The country's renewable energy sector, powered by the solar and wind sectors, have received a stable outlook for the financial year 2019. Rating agency India Ratings anticipates a favourable environment for the wind and solar energy sectors as bids are being driven by Central Government agencies and power purchase agreements (PPAs) are becoming favourable to developers in terms of addressing grid curtailment and termination issues.
The report brought out by Divya Charen C of the rating firm, says: “Development of guarantee funds by states/ bidders, incentives to local solar panel manufacturers and exploring wind-solar hybrid projects and offshore wind projects indicate a sustaining growth momentum in renewable power.” Few hurdles such as uncertainties in solar panel costs, unpredictable behaviour of distribution companies (discoms) and operational troubles from wind turbine manufacturers need to be addressed by renewables developers.
Ind-Ra believes avoidance of downtime of solar and wind plants is critical in ensuring the predicted internal rate of returns. There is a possibility of discoms resisting new renewable PPAs because of existing excess power tie-ups and PPA tie-ups with upcoming thermal plants.
The bond market favours renewables and transmission companies. Developers are looking for various avenues to raise funds for growth. The timeline between project commissioning and refinancing bank loans with bonds is decreasing as investors are getting tuned to the risks in projects and developers are looking to generate cash for growth.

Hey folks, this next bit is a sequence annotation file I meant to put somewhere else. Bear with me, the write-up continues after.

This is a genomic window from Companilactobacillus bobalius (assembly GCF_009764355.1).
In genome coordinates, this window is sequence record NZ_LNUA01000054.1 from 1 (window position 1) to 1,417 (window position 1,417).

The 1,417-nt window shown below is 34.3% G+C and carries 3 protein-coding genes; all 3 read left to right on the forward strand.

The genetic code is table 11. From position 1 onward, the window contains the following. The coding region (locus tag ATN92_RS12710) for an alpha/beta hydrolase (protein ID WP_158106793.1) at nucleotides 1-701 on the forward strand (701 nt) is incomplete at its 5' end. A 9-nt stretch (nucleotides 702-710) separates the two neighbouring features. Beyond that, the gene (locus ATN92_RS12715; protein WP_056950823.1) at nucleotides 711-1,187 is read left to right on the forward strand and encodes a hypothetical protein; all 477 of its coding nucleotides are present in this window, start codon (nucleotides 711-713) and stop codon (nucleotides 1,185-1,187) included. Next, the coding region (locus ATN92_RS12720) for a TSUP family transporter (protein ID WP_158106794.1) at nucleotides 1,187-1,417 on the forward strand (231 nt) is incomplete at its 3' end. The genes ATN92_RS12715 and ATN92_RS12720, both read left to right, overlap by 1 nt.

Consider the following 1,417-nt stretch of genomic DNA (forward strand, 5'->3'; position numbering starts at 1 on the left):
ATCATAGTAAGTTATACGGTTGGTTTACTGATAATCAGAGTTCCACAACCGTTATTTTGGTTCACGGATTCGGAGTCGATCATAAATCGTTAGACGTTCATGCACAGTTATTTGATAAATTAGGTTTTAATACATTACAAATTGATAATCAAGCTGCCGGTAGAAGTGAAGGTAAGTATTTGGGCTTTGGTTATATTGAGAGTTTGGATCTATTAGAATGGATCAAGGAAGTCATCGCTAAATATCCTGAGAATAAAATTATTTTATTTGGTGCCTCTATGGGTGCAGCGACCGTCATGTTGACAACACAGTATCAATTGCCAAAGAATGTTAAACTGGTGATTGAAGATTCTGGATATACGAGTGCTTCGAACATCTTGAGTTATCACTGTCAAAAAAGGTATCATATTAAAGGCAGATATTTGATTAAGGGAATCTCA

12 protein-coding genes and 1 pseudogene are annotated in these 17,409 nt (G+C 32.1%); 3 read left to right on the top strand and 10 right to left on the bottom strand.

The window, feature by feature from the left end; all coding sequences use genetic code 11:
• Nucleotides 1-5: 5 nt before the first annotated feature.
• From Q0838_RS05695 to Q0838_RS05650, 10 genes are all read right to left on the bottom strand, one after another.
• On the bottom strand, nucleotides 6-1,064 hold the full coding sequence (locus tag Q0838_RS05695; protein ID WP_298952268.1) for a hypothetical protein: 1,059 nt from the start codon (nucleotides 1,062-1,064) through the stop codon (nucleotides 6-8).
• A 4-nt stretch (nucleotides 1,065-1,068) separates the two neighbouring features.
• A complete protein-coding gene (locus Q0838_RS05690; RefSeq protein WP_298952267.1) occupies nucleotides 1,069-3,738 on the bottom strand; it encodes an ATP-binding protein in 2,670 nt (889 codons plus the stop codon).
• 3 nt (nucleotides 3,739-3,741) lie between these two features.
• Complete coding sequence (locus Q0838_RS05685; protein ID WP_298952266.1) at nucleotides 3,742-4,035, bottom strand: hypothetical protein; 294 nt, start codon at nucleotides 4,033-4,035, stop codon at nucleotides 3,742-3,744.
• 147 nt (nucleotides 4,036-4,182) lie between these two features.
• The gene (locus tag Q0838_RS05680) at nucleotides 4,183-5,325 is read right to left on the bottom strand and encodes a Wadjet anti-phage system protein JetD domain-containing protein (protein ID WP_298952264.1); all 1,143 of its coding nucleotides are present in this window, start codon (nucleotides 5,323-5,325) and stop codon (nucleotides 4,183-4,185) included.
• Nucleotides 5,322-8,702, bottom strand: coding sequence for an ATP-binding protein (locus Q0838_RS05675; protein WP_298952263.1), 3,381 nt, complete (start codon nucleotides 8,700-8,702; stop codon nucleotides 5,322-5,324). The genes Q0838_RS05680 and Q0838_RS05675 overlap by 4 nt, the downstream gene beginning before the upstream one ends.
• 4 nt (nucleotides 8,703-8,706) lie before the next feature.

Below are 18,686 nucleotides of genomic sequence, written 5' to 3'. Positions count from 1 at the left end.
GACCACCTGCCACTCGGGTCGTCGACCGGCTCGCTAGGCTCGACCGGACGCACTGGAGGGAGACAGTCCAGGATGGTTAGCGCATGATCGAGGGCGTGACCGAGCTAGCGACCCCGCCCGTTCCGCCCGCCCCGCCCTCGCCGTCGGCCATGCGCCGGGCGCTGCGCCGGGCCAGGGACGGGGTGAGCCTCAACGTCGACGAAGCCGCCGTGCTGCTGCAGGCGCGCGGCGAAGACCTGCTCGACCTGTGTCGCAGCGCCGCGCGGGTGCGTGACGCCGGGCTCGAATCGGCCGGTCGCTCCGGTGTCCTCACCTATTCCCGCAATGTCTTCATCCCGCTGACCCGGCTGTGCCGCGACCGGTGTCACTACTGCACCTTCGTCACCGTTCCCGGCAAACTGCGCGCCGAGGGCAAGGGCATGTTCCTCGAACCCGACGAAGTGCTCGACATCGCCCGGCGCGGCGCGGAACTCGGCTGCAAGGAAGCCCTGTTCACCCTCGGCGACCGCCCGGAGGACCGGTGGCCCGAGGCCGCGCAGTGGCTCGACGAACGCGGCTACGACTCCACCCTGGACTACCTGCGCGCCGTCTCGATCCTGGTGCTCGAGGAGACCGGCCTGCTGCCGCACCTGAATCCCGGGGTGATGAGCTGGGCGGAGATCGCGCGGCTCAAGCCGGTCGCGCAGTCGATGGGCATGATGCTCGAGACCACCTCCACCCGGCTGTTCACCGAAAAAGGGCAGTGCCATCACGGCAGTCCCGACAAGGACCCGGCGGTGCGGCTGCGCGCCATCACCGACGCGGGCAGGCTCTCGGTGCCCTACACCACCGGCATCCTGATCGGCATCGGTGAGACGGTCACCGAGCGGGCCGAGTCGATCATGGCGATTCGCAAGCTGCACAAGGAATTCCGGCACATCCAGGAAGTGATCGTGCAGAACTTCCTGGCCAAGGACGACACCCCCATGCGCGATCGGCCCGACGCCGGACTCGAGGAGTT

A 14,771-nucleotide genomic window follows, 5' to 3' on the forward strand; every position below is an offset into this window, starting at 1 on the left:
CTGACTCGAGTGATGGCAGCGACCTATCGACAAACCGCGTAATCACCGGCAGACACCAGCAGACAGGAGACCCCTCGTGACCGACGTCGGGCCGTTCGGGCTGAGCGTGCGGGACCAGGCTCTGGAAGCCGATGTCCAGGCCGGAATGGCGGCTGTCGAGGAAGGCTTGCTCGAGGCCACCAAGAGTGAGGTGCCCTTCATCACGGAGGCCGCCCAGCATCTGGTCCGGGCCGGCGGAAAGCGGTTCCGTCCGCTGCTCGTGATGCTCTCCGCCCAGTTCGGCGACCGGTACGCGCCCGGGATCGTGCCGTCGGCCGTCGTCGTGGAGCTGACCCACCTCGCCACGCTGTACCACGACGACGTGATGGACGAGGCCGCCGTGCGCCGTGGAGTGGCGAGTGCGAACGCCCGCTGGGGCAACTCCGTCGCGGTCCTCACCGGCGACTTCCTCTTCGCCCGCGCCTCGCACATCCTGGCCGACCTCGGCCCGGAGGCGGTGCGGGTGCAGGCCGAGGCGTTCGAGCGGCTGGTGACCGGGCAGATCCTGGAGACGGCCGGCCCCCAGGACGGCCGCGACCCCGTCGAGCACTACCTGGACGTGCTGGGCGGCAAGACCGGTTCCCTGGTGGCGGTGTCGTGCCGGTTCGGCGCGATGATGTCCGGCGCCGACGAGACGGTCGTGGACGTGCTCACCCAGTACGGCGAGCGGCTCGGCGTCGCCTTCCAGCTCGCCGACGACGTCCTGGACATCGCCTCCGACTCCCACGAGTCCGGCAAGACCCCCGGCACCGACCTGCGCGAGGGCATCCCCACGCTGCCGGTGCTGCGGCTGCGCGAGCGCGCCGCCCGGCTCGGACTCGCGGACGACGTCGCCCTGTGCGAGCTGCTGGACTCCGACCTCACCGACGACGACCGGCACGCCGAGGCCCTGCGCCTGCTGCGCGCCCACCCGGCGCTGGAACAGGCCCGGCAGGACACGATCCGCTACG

Ind-Ra foresees adequate liquidity back-up and counter-party risks as the most critical factors for renewable projects. Change in grid management for scheduling increasing renewable energy and changes to the must-run status and financial health of discoms are the sector sensitivities. Electricity demand growth has stagnated at around 6 per cent due to slower manufacturing growth and advances in consumption efficiency for lighting, appliances, electronics and equipment. Growing supply of renewable energy generation, with no fuel or emissions costs, and continuing capital cost reduction further suppresses prices in short-term markets.
In the absence of long-term fixed-price PPAs, developers are financing new thermal power plants backed by short-term contracts to offset low market prices. These projects may be unable to refinance their construction loans in the absence of a reversal of current market conditions.
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